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Captain's Glory (Star Trek)

Captain's Glory (Star Trek) by William Shatner

ISBN10: 1439165254
ISBN13: 978-1439165256
Author: William Shatner
Book title: Captain's Glory (Star Trek)
Publisher: Pocket Books/Star Trek; Reprint edition (March 12, 2009)
Language: English
Category: Science Fiction
Size PDF: 1492 kb
Size ePub: 1694 kb
Size Fb2: 1836 kb
Rating: 4.5/5
Votes: 277
Pages: 368 pages

Captain's Glory (Star Trek) by William Shatner

During James T. Kirk's five-year mission as captain of the Starship Enterprise,? a mysterious alien threat called "The Totality" commenced its invasion, intending to conquer the Milky Way galaxy as it had conquered the Andromeda. A war unlike any other is about to begin -- one that threatens to destroy the Federation.

Captain Kirk has encountered the Totality before. It took the beguiling form of Norinda, an irresistible alien who becomes the woman each person most desperately desires. In his first encounter, Kirk almost lost the Enterprise. In his second encounter, he almost lost his child, and watched in horror as the Totality absorbed Spock in its monstrous dimensional tendrils. But now, Kirk faces an even more devastating personal challenge. The battle lines have been drawn, and he and his friend Captain Jean-Luc Picard are on opposite sides.

With Captain William Riker of the Starship Titan caught in the cross fire of the conflict between Kirk and Picard, and with Kirk's own child poised on the brink of a startling destiny millions of years in the making, Kirk must prepare for his final encounter with the Totality. But how can Kirk fight an enemy whose greatest weapon is love? And how can he triumph, when the price of victory is the life of his only child?


This book is much better than Shatner's previous books in many ways. I still was a little disappointed with how it ended; a little too much deus ex machina for my taste. Still, it's a very good book; for one thing, Shatner seems to have finally outgrown the tendancy to make Kirk into a demigod; in some of his previous books, it seemed that there was absolutely nothing that Kirk couldn't do, and even when that wasn't the case, he was always showing up Picard, Janeway, and any other Trek character about as thoroughly as a major league ballplayer would show up a minor leaguer. In this book, Picard battles him to a draw in a strategic contest, and given the circumstances, Picard could actually have been said to "win" the draw. Riker was the most level-headed captain of the three of them, and ultimately, Picard pulls Kirk's buns out of the fire. Given all that, I'm willing to accept Janeway being written as a largely irrelevant admiral.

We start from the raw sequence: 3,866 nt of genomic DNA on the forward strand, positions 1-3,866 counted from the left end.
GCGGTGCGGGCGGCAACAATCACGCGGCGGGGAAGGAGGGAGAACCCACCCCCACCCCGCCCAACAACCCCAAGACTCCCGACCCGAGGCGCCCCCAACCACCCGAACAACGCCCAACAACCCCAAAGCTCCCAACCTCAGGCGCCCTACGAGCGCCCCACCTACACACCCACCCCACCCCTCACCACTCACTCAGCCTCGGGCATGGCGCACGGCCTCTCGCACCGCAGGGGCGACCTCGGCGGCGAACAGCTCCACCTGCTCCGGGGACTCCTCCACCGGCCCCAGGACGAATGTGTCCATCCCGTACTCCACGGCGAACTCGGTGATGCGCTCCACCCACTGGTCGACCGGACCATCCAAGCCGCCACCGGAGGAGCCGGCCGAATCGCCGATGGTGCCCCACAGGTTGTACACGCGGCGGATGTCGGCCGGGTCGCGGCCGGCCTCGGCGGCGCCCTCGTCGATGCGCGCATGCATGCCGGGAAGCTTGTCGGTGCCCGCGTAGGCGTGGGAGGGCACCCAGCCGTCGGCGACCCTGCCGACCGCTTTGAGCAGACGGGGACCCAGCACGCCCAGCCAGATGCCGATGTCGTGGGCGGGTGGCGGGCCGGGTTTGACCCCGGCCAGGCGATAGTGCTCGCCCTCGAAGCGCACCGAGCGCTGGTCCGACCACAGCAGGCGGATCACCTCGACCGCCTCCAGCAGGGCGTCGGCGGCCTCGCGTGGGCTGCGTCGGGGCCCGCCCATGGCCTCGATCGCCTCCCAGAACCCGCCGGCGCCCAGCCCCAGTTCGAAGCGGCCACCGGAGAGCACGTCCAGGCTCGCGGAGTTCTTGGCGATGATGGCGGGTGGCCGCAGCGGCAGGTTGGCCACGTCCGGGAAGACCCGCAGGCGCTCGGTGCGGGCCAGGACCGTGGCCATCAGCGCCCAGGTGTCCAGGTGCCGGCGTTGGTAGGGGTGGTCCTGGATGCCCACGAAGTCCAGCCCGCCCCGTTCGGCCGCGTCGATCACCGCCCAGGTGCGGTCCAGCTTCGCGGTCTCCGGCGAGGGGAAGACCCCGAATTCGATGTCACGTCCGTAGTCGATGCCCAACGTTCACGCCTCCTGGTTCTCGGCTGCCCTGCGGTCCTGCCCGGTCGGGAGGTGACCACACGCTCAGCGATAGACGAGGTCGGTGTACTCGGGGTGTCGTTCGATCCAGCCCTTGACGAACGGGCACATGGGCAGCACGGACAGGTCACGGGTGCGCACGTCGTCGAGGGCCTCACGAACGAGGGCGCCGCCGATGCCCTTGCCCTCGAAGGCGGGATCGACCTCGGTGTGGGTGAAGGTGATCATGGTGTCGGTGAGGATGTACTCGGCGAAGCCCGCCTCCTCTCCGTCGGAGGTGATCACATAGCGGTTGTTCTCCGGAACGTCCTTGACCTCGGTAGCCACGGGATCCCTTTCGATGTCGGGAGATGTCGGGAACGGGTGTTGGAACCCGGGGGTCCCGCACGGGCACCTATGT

There were a few places in which I felt that Kirk acted out of character, and that combined with the previously mentioned quibbles are why I only rate the book at 4 stars. Still, Shatner has always had good story ideas, and he tells this one better than he's ever done before. His pacing has improved, for one thing. Definitely worth the read.

While no where near the best book in his "shatnerverse", this book does a good job of wrapping up the original captains story. The TOS characters are here to shine and are done justice, but TNG fans will be made with the out of character actions done by Picard and riker. The warp core subplot is entertaining enough to keep us going until the finals, which gives fans hope of seeing the original crew in action together one last time.

Being a fan of most Star Trek books and all of their shows and movies, (Except for the total idiotic way "Enterprise" was betrayed and wasted for the true fans), I have found Judith and Garfield Reeves-Steven's Shatner books on Trek the very best in all of the Trek media available.

They often employ the best tactical believe-ability in Trek action, motivation and logical conclusions in their story-planning, plotting and telling. The Ashes of Eden was a great start, followed by the more invigorating "The Return" and "Avenger", Kirk in TNG's timeline was really hitting his stride.

Kirk's marriage to Teilani opened up doors and more possibilities, and with a great Mirror Universe Trilogy to follow, Kirk had his best action ever. ("Dark Spectre" probably being the best) Sure, Shatner books focus more on Kirk coming up with the heroic resolutions and action, but Riker played his usual "I can relate to saddle-swinging Kirk as well as prolific Picard" self. Picard was always handled pretty well and in an expected manner, Janeway was just as you'd expect, from where Voyager and Nemesis left her off.